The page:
Biomass in Africa could have a great potential and benefit from EU aid. The Commission announces new rural electrification projects which will provide access to energy to more than 2 million people in poor rural areas.
European Commission Development Commissioner, Andris Piebalgs, will today reveal the 16 energy projects which will receive €95 million funding, thanks to the EU’s new rural electrification programme. The projects include hydro, wind, solar and biomass projects across nine African countries. Today’s announcement is only part of the overall EU effort in tackling energy poverty and creating an enabling environment for growth. The EU aims to allocate more than 3 billion euro worth of grants in the 2014-2020 financial period to support sustainable energy projects in about 30 countries that see energy as a focal sector for development. This will leverage between 15 and 30 billion euro in loans and equity investment, thus enabling to plug the gaps in energy infrastructure projects and power businesses, schools, homes and hospitals. Several programs in the past funded electrification in Africa which is major concern to alleviate poverty.
Ahead of the event, Commissioner Piebalgs said: “These innovative projects are a real step forward in terms of bringing energy to some of the most remote and poor areas in Africa. The benefits of rural electrification are manifold – by connecting people to clean energy, we’ll improve healthcare, education, and opportunities to make a living in the area.”
The projects will address energy challenges in rural areas and are part of the EU’s last Energy Facility Call for Proposals, which focused specifically on improving access to modern, affordable and sustainable energy services for rural poor, by promoting renewable energy solutions as well as on energy efficiency measures building on proven successful actions.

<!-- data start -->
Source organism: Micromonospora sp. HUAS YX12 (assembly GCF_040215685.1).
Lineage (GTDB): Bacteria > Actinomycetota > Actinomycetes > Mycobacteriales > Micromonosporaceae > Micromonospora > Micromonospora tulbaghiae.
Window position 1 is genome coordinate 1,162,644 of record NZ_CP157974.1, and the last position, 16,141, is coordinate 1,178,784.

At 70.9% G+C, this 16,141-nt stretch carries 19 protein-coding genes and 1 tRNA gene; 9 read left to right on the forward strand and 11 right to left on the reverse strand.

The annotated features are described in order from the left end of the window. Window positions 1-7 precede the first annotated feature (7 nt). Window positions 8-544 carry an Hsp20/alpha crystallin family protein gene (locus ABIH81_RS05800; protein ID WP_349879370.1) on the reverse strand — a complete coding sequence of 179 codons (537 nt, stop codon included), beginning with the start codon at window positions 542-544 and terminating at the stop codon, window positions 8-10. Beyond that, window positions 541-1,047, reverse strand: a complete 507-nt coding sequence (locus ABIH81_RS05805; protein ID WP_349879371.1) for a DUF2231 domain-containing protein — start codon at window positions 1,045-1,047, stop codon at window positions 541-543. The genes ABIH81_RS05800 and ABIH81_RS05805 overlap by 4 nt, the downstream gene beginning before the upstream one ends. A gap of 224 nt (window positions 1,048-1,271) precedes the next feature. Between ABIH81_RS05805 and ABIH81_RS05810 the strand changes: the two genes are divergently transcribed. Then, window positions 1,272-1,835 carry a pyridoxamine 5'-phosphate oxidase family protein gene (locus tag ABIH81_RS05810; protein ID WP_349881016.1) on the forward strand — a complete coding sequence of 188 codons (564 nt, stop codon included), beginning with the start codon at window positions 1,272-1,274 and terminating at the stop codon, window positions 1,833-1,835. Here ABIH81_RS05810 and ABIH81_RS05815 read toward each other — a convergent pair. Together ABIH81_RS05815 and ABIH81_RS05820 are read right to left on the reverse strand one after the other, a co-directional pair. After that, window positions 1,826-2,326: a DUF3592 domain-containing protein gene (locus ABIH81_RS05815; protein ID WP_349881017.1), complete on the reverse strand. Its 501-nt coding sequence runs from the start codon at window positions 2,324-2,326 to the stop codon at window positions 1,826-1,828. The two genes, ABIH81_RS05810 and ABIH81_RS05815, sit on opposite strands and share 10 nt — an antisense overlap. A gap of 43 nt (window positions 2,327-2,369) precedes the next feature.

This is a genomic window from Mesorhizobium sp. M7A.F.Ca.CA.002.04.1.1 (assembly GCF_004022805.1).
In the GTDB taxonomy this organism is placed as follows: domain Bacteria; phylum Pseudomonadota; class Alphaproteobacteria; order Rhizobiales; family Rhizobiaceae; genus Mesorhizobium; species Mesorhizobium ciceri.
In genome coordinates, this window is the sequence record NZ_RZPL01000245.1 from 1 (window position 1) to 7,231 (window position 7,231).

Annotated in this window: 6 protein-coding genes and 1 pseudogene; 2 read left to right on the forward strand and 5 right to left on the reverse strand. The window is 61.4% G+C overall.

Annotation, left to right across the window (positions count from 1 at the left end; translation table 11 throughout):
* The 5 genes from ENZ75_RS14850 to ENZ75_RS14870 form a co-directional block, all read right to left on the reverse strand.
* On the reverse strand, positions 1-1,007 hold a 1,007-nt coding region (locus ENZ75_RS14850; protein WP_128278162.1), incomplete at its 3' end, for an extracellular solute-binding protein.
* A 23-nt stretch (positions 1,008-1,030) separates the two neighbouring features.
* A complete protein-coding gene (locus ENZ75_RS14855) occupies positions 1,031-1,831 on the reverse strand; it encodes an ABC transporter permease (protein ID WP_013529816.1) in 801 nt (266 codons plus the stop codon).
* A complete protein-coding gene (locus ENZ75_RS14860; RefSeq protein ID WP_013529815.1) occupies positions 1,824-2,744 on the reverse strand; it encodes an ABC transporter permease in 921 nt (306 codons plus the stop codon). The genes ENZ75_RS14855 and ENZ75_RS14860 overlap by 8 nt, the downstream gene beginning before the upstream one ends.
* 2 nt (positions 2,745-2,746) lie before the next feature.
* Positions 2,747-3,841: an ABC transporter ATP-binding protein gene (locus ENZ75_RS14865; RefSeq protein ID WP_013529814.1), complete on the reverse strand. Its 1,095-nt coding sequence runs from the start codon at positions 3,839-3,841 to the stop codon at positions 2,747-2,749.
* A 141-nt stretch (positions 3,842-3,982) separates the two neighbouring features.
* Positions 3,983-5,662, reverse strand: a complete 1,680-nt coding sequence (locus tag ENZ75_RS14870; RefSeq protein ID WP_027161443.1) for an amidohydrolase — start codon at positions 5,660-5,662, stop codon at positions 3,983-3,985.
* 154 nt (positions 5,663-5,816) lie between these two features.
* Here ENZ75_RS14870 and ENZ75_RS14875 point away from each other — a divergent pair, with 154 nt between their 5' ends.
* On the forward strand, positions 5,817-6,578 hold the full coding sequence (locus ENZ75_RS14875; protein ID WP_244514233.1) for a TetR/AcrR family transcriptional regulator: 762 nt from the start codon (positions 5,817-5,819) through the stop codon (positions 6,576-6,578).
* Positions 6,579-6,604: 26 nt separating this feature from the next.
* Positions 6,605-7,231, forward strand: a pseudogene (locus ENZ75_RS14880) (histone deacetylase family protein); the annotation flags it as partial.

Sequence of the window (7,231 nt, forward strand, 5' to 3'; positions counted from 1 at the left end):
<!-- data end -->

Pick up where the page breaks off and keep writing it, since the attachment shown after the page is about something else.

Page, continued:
Biomass sustainabiltiy and energy crops in Africa
Despite of different approach for biofuels that has been promoted by many companies in the past, sustainable solid biomass from is compatible to reforestation with many species providing climate change adaptation, increases in organic matter for soil and improvement on fauna and biodiversity. Solid biomass for heat and power can be extremely efficient and sustainable if perennial species (grasslands and forestry, bushes or srhubs) are considered.
Biomass energy, mainly through wood and charcoal, represents approximatively 80% of the total energy consumption (EU says) in Sub-Saharan Africa, and up to the equivalent of one third of the total household economy. Biomass energy sources are available locally, renewable and of wide origins, giving therefore the opportunity to be used for fuels, power production and products that would otherwise be made from fossil fuels. Managed forestry plantations and native woods could avoid millions of deaths and impacts from fires as explained here.
Check out this great video about biomass in Africa. Tanzania, is among eight countries is sub Sahara Africa to benefit from the biomass energy initiative for Africa.
Several areas in Africa have significant amounts of bioamss residues, however distances can be a major challenge. A limiting factor that will require governments and NGOs to cooperate considering perennial grasslands and forestry managed resources with extremely high soil benefits. Several companies offer solutions for small scale applications like this one.
Africa can have great sinergies when considering reforestation for sustainable biomass instead of first generation biofuels. We do not support multinationals just promoting palm oil plantations. We consider all stakeholders and local electricification is what needs to support. Biomass is abundant in Africa and it can help food security vert clearly.
Africa accounts of millions of hectares of degraded and deforested lands with great applicatibility for cultivated and residual biomass projects. Additionally, self consumption and power or industrial heating/cooling applications are feasible. Small and medium gasifiers could be installed in many areas and biomass crops like Napier grass, Giant reeds, Short rotation coppice and many hardy tropical grasses like guinea grass can be managed sustainaibly with minimal impact and great benefits to the soil.
Several potential plantations are viable options in the darkest continent. In particular there excellent alternatives (such as agroforestry for energy) compatible with food or cattle production as we show in the following video in Democratic Republic of Congo.
Additionally, Africa has a great potential to export biomass to Europe in particular from western coastal regions. See more on markets and biomass potential business in developing countries.
Biomass markets worldwide are blossoming and Africa can be a great biomass supplier for Europe